On the following day we reached the and Penzhinak Gulf. It was a land of little log yourt on the Malmofka, where desolation. A great level steppe, as we had spent one night on our way to boundless to the weary eye as the ocean Geezhega ; and, as the cold was still itself, stretched away

in every direction intense, we were glad to avail ourselves to the far horizon without a single tree again of its shelter, and huddle around or bush to relieve its white, snowy surthe warm fire which Yagor kindled on face. Nowhere did we see any sign of a sort of clay altar in the middle of the animal or vegetable life, any suggestion

There was not space enough on of summer or flowers, or warm sunshine the rough plank-floor to accommodate to brighten the dreary waste of stormall our party, and our men built a huge drifted snow. White, cold, and silent, fire of tamarack logs outside, hung over it lay before us like a vast frozen ocean, their tea-kettles, thawed out their frosty lighted up faintly by the slender cresbeards, ate dried fish, sang jolly Russian cent of the waning moon in the east, songs, and made themselves so boister- and the weird blue streamers of the ously happy, that we were tempted to aurora, which went racing swiftly back give up the luxury of a roof for the sake and forth along the northern horizon. of sharing in their out-door amusements Even when the sun rose, huge and fiery and merriment. Our thermometers, how- in a haze of frozen moisture at the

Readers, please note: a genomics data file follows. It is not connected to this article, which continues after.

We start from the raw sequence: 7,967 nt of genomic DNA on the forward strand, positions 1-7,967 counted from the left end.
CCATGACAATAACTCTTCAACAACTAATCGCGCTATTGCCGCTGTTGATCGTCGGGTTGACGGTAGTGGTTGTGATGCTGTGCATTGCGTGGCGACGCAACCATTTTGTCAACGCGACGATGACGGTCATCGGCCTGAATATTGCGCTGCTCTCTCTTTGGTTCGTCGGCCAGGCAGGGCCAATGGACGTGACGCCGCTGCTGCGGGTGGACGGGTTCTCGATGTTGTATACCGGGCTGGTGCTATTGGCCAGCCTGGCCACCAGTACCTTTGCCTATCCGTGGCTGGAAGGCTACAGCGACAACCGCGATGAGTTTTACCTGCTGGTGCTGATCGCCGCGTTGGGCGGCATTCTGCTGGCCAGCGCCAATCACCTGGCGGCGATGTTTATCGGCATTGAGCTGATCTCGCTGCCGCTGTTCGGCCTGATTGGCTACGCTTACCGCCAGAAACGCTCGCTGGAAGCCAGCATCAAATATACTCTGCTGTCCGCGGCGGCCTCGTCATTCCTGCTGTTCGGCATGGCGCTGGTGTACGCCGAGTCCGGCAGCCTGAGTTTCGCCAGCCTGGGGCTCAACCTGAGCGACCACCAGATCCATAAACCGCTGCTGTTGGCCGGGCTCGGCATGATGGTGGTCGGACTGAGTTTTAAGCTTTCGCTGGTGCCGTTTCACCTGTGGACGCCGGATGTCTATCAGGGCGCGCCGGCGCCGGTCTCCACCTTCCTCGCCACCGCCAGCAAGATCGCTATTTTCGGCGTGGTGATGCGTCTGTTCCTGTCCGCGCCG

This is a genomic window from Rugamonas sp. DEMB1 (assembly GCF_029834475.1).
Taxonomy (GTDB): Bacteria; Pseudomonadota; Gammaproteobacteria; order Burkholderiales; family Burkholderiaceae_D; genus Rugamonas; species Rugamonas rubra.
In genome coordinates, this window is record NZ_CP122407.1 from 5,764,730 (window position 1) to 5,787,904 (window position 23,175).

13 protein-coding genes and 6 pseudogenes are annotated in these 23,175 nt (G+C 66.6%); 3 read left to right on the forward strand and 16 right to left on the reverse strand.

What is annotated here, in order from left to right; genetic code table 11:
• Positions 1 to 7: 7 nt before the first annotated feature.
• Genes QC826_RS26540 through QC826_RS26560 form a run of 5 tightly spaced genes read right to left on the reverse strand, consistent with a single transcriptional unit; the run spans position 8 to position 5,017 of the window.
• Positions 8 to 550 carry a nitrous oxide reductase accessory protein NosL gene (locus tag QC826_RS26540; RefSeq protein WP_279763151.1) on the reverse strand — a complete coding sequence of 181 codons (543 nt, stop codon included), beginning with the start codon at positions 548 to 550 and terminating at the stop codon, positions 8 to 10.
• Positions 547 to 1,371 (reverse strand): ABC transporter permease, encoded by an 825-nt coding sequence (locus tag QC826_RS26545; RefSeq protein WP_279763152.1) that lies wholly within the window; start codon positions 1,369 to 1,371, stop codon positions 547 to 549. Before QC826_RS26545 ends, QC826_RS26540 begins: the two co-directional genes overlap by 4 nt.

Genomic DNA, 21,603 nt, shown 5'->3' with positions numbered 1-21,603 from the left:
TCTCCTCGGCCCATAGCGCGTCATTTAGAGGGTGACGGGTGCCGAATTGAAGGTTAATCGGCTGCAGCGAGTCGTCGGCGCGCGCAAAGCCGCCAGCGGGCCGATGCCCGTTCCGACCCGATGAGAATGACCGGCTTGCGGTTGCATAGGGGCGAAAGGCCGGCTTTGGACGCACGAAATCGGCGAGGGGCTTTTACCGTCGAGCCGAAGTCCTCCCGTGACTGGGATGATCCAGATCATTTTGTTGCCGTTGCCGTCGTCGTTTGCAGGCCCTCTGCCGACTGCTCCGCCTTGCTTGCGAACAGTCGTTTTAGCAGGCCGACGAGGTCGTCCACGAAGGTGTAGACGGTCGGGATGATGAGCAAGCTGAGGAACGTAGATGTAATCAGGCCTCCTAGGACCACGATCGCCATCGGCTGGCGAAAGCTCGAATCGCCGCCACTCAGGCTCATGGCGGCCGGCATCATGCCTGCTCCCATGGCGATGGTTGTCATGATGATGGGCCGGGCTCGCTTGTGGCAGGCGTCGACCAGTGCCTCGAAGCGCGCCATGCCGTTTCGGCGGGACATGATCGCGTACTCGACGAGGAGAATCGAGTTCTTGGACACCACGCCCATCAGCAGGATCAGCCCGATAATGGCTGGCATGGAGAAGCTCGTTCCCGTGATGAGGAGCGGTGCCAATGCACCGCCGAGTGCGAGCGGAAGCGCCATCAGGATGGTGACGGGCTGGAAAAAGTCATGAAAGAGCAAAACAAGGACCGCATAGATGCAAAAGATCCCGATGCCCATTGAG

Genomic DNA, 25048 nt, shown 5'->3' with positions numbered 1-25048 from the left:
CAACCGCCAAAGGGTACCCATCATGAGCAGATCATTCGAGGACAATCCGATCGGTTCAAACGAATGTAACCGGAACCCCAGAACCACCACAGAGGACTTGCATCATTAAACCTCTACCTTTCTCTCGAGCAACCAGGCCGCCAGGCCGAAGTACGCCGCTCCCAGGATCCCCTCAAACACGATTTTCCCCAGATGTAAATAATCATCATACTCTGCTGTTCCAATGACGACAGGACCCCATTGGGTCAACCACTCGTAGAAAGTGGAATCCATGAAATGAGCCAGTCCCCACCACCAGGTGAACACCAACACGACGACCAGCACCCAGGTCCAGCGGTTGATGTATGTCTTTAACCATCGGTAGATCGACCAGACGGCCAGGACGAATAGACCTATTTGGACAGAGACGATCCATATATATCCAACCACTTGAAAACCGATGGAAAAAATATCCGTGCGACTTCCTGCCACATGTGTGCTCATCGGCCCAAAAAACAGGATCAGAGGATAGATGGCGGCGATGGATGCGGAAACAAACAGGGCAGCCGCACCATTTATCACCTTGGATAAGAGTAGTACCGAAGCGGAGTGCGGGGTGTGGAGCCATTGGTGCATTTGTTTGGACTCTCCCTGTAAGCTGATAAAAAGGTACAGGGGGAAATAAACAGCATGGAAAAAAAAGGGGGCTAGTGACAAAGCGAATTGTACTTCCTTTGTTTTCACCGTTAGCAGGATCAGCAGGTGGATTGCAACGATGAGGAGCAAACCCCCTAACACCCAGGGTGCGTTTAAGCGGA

room.

scenes.

south, it did not seem to infuse any ing a long line of shadowy dog-sledges warmth or life into the bleak, wintry moving swiftly through the air, a short landscape. It only drowned, in a dull, distance ahead, at a height of eight or red glare, the blue, tremulous stream- ten feet from the ground. The mock ers of the aurora, and the white radi. sledges were inverted in position, and ance of the moon and stars, tinged the the mock dogs trotted along, with their snow with a faint color like a stormy feet in the air, but their outlines were sunset, and lighted up a splendid mi- almost as clear as those of the real rage in the northwest, which startled sledges and real dogs underneath. This us with its solemn mockery of familiar curious phenomenon lasted only a mo